Yes, there are more infectious diseases popping up these days — experts say there are 7 clear reasons why

Yes, there are more infectious diseases popping up these days — experts say there are 7 clear reasons why
·8 min read
People wait in line for monkeypox vaccine.
People wait in line for monkeypox vaccines in Washington DC.Bill Clark/Getty Images
  • Polio, monkeypox, marburg virus, and other infectious diseases are surging around the globe.

  • Experts say there's not one thing driving the surge — a multi-layered perfect storm has been brewing for some time.

  • Leading factors include the pace of international travel, as well as more human-wildlife contact.

2022 has been a banner year for global infectious disease spread — and it's not just COVID.

First, there were the reports of little kids with mysterious and life-threatening liver failure across the US and Europe. Then monkeypox cases surged across the globe like never before.

Meningitis has killed at least a dozen people in Florida this year, according to state epidemiologists, while a fatal parechovirus infected newborns across several states — at least one baby died in Connecticut. In Australia and Belgium, diphtheria made a comeback, and cases of the Marburg virus are being identified for the first time ever in Ghana.

Then, just last week, New York City announced that there is polio in its wastewater, mirroring a highly unusual trend picked up in London's sewers in the spring.

"It's like all the biblical plagues are coming back, right?" Dr. Madhukar Pai, a global health expert at McGill, told Insider.

It didn't happen overnight, and it's not a direct result of the pandemic either, but disease experts agree: the pace of these infectious outbreaks is quickening.

Pai and other top-tier experts say there is no single, "simplistic" explanation. Instead, there is a wide web of at least seven powerful, interwoven issues undergirding the trend.

"It's definitely not something that we hoped would happen in public health, but it's also a situation which we feared might happen," Dr. Jay Varma, an expert in disease control and prevention at Cornell, said. "If you think about it almost like a sports event, the offense has gotten more intense — if you consider the viruses and pathogens that are out there — and our defense has weakened at the same time."

Here are the top seven factors driving disease outbreaks in 2022.

ONE: Humans and animals have more close contact

mink covid-19
COVID spreads like wildfire through mink populations.Kit MacAvoy/SOPA Images/LightRocket/Getty Images

As climate change pushes people and animals out of their homes, pets and animal products travel the globe, and worldwide demand for meat reaches all-time highs, we're collectively coming in contact with all kinds of animals far more often than we used to.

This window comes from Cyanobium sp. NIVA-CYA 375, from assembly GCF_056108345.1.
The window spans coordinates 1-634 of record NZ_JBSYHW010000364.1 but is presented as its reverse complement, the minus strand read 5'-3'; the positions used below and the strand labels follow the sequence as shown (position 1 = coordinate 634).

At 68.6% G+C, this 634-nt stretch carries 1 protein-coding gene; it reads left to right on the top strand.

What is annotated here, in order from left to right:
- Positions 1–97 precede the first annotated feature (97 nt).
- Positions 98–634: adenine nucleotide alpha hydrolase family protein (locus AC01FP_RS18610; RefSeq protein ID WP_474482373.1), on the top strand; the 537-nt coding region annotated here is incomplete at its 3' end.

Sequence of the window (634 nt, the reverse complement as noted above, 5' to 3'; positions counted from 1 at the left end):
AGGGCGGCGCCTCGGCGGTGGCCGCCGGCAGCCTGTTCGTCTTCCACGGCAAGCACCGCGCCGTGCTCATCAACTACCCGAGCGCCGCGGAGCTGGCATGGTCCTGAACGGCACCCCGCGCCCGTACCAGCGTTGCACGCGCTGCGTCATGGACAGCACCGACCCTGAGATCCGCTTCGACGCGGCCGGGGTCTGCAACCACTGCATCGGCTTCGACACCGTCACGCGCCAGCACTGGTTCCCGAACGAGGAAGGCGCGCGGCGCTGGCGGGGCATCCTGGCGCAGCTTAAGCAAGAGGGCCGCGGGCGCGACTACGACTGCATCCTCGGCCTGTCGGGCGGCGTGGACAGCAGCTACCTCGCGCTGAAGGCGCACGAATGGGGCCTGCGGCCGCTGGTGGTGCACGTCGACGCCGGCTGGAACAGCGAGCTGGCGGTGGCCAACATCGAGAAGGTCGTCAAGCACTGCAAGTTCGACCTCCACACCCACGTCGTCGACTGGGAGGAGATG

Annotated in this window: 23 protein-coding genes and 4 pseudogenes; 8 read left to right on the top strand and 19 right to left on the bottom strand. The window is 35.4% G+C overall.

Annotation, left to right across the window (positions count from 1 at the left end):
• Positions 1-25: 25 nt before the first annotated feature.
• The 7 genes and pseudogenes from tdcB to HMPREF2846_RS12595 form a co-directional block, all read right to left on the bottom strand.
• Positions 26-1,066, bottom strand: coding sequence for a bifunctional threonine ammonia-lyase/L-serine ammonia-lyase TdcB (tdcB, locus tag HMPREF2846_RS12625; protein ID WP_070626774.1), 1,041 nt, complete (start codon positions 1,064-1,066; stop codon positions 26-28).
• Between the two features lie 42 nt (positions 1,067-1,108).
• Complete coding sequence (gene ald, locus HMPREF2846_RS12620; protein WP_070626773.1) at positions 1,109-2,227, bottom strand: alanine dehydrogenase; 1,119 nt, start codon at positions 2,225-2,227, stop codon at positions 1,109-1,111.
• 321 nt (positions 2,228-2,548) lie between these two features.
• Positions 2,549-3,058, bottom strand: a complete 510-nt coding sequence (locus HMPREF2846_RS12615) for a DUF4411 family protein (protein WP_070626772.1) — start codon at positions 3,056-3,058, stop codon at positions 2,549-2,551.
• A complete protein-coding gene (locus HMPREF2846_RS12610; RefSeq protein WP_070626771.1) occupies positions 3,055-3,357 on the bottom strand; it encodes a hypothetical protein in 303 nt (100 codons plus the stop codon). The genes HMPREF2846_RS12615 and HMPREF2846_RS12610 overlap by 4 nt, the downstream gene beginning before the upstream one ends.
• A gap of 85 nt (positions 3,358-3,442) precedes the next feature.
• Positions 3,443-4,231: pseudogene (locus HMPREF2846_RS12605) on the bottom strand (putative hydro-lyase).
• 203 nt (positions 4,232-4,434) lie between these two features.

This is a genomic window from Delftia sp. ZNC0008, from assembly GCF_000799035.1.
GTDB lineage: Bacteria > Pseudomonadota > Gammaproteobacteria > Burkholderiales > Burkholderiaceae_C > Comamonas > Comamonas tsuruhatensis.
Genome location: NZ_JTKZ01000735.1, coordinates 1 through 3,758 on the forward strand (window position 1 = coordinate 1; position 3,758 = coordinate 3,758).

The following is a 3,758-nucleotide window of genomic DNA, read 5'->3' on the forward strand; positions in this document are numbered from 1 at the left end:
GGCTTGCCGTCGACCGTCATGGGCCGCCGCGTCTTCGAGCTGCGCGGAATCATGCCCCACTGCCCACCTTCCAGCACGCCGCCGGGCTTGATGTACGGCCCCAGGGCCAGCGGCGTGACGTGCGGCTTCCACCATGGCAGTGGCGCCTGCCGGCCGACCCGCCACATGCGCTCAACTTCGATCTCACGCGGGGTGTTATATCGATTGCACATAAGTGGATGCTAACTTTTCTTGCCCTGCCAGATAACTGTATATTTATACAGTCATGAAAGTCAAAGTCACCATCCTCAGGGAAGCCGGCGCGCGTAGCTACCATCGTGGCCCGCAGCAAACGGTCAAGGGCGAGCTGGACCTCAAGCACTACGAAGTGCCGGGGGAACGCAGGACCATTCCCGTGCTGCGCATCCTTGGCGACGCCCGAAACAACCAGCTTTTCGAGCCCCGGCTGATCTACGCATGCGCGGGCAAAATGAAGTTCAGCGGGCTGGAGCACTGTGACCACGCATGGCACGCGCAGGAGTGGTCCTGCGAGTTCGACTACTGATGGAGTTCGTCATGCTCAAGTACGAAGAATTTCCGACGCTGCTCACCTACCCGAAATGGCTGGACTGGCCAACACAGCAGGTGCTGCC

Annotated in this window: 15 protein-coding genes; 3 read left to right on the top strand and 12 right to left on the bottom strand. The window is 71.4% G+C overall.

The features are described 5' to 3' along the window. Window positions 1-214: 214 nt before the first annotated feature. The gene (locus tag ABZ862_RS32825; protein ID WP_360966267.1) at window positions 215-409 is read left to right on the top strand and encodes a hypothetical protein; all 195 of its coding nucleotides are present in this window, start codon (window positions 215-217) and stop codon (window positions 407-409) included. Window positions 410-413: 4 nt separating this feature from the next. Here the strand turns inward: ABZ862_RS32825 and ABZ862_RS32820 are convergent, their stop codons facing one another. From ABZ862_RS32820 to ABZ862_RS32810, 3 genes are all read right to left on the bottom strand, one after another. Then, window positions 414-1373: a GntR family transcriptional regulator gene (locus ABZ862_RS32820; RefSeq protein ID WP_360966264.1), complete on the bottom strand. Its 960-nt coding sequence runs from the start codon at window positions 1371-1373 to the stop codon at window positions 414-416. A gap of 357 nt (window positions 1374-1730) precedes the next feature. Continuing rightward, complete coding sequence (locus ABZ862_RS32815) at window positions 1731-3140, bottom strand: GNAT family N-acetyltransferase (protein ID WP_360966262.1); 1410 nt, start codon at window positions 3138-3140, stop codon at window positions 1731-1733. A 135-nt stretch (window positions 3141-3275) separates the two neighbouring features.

"The human-animal interface has been broken," as Dr. Larry Brilliant, who helped eradicate smallpox, recently put it.

The World Health Organization estimated in 2014 that 75% of today's emerging pathogens have "originated in animals," a number that has been accelerating in recent decades.

Human-animal interaction is how COVID first spread into people. Ebola, HIV, MERS, SARS, influenza, and monkeypox all have animal reservoirs, too. When a disease pivots from animals into people, it always has the potential to spawn a new outbreak.

"The first factor that's driving transmission is increasing interaction between humans and animals, in settings that are not entirely natural, or settings that are different from the way they have been in the past," Varma said.

Deforestation, sequestration of livestock, and illicit wildlife trade — they all play a role.

"Human population is now so enormous that we will infiltrate into all sorts of ecosystems where we will encounter novel organisms — organisms to which we don't have much prior immunity," Pai added.

TWO: The pace of global travel and migration

flight attendant riding moving walkway at aiport with suitcase
Global travel is back in a big way this year.Europa Press News / Contributor / Getty Images

The global, interconnected, social nature of modern life helps spread diseases between people more efficiently than ever. Any infectious disease anywhere in the world is just one flight away.

"Every time someone gets on a plane, there is some very tiny risk that they'll be carrying something new with them," Dr. Eric Rubin, editor in chief of the New England Journal of Medicine, told Insider. "The more people get on planes, the more that risk goes up."

It's a numbers game. And with the number of air travelers now skyrocketing, new pathogens can travel very fast, and very far.

In 2022, both monkeypox and polio hitched a ride on planes, infecting people on new continents. Conversely, when global travel ground to a halt in 2020, the flu essentially disappeared for a year.

THREE: The worsening climate crisis

A photo of an insurance adjuster inspecting flood damage.
Roberto Westbrook/Getty Images

A paper released in the journal Nature on August 8 suggests that most of the human pathogens on Earth will be "aggravated" by climate change in some way. Many of them already have been.

"Insect-borne diseases are really changing their patterns, because the insects that carry them now have a much broader range," Rubin said, citing the way that Zika — once a disease contained to Africa — has been allowed to spread across Asia and the Americas.